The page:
Hash Tables or Hash Maps

In simple words, it is a data structure for storing data, that is really efficient when fetching data from it.

How does it store data?

There are many implementations possible for this data structure. But let’s see the very common and basic implementation of Hash tables.

Technically, a Hash Table is an Array. We insert key-value pairs in the array in the form of Tuples, i.e. (key, value).

Throughout this article, I may use the term Hash Table and Array interchangeably, because both of them are same.

But how do we know which key-value pair should be stored at which index of the array (or hash table)? Here comes the most important concept of Hash Table, Hashing.

Hashing is done using a hash function which calculates the integer value from the key. We should also take care that hashed value does not go beyond the size of the array (which would result in an index out of bounds). Therefore, we take the modulus of hashed value with the array’s size. This would give the index within the bounds of the array’s size, and we can easily store our key-value pair in that index. For example, please see below how hashing calculates the index of the hash table.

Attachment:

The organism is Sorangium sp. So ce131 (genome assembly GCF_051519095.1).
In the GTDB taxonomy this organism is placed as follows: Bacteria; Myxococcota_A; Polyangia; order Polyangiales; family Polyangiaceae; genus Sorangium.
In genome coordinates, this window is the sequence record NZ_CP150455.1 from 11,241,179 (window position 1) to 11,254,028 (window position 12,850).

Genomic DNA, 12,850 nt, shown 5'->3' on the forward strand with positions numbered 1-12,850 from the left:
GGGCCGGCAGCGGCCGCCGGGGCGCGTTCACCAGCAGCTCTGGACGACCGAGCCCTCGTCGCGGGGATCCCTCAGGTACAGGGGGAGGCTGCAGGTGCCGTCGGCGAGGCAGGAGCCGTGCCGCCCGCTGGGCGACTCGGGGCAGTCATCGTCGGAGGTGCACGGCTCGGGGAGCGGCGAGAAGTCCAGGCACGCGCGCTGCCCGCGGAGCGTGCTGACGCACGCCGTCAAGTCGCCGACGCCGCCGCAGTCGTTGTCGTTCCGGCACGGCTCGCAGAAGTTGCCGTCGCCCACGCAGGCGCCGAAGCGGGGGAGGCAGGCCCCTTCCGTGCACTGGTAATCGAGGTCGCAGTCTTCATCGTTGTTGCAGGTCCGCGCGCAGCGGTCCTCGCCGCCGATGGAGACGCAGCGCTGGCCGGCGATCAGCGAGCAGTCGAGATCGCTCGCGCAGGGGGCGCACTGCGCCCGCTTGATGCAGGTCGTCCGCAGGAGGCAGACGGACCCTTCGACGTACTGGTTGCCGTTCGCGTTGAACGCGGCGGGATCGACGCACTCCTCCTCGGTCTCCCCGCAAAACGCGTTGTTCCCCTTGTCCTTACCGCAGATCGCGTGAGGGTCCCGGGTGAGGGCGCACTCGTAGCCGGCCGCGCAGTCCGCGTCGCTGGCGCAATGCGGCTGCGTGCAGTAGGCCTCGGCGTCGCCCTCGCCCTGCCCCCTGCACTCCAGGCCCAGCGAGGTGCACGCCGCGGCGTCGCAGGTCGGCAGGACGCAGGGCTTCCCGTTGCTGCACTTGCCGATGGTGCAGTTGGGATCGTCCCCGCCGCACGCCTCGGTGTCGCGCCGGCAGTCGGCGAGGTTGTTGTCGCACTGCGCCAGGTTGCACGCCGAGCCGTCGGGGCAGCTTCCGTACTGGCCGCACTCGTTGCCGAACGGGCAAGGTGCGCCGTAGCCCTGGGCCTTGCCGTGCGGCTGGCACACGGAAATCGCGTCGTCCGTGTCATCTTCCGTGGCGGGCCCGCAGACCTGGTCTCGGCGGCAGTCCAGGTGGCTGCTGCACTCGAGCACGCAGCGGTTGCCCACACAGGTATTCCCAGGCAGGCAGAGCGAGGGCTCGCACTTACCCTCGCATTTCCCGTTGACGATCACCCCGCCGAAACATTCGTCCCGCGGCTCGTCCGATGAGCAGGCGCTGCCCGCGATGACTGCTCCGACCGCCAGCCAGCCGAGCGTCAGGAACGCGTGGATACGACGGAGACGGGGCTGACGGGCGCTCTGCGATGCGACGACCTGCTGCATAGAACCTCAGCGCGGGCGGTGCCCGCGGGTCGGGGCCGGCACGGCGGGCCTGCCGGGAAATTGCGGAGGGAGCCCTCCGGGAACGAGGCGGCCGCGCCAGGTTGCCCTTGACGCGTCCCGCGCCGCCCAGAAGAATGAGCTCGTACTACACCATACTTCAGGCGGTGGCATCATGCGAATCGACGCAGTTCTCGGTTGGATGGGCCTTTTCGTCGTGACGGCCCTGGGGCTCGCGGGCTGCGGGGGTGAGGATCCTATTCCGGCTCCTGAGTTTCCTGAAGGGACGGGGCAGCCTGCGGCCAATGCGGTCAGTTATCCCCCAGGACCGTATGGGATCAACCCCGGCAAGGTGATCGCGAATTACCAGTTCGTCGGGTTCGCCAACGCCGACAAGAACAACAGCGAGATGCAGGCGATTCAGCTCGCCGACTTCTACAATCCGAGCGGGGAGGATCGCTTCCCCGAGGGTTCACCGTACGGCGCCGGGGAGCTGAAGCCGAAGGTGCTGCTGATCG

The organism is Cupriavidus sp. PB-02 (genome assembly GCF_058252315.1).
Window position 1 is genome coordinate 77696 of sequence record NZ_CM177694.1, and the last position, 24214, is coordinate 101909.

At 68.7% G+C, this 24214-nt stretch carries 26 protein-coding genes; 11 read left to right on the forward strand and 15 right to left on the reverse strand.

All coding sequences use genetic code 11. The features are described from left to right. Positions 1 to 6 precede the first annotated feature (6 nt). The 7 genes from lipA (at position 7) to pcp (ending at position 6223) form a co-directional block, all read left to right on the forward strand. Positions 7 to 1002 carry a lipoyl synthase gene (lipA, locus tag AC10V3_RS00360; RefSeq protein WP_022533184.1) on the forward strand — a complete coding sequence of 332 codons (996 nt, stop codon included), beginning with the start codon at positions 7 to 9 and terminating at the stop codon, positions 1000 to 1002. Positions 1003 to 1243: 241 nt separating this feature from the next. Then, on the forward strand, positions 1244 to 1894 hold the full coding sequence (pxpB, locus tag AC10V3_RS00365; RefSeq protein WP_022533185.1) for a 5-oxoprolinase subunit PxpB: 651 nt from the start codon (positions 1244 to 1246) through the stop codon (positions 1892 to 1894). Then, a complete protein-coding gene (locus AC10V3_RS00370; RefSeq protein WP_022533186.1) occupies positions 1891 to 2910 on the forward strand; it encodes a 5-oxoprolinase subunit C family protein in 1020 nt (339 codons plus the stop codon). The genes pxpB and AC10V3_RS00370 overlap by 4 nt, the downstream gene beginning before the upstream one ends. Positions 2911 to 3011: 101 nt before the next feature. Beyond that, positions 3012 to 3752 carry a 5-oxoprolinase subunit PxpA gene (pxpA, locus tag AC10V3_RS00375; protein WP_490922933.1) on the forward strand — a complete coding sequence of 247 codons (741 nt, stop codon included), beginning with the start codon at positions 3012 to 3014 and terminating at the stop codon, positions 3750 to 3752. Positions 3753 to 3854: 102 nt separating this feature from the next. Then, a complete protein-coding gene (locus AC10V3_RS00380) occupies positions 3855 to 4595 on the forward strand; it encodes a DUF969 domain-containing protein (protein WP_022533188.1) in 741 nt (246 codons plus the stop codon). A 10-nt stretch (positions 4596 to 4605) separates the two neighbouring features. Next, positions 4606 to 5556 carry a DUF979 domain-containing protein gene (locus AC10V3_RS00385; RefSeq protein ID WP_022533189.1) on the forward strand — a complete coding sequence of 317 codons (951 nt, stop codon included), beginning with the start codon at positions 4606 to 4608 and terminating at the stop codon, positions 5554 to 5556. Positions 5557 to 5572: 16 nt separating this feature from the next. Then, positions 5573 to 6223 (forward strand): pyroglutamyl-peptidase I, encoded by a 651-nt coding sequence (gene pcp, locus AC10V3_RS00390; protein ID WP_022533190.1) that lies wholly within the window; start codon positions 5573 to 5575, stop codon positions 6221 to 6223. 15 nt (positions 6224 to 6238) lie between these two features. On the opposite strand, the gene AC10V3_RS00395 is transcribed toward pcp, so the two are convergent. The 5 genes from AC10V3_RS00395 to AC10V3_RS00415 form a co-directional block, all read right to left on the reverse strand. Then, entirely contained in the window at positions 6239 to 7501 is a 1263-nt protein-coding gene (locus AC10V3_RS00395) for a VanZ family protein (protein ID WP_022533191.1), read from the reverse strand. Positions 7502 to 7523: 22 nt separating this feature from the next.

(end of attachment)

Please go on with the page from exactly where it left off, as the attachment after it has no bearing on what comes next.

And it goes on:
Hashing function calculating the index of hashtable
A hash table of capacity 5 suffering from collision


A collision happens when two or more keys have the same index in the hash table (or array). Two possible ways of getting a collision:

  1. Two keys have the same hash value, which in turn have the same index.
  2. Two keys have different hash values, but when taking their mod, they return the same index. Example: Hash values 273 and 183 will have the same index when the array size is 10.

To avoid a collision, instead of storing key-value pairs directly in the array, we use chaining (or pointer) from the index of the array. Each index can contain a linked list or an array of key-value pairs.

A hash table of capacity 5 where each element is containing array of key-value pairs

Code Reference:




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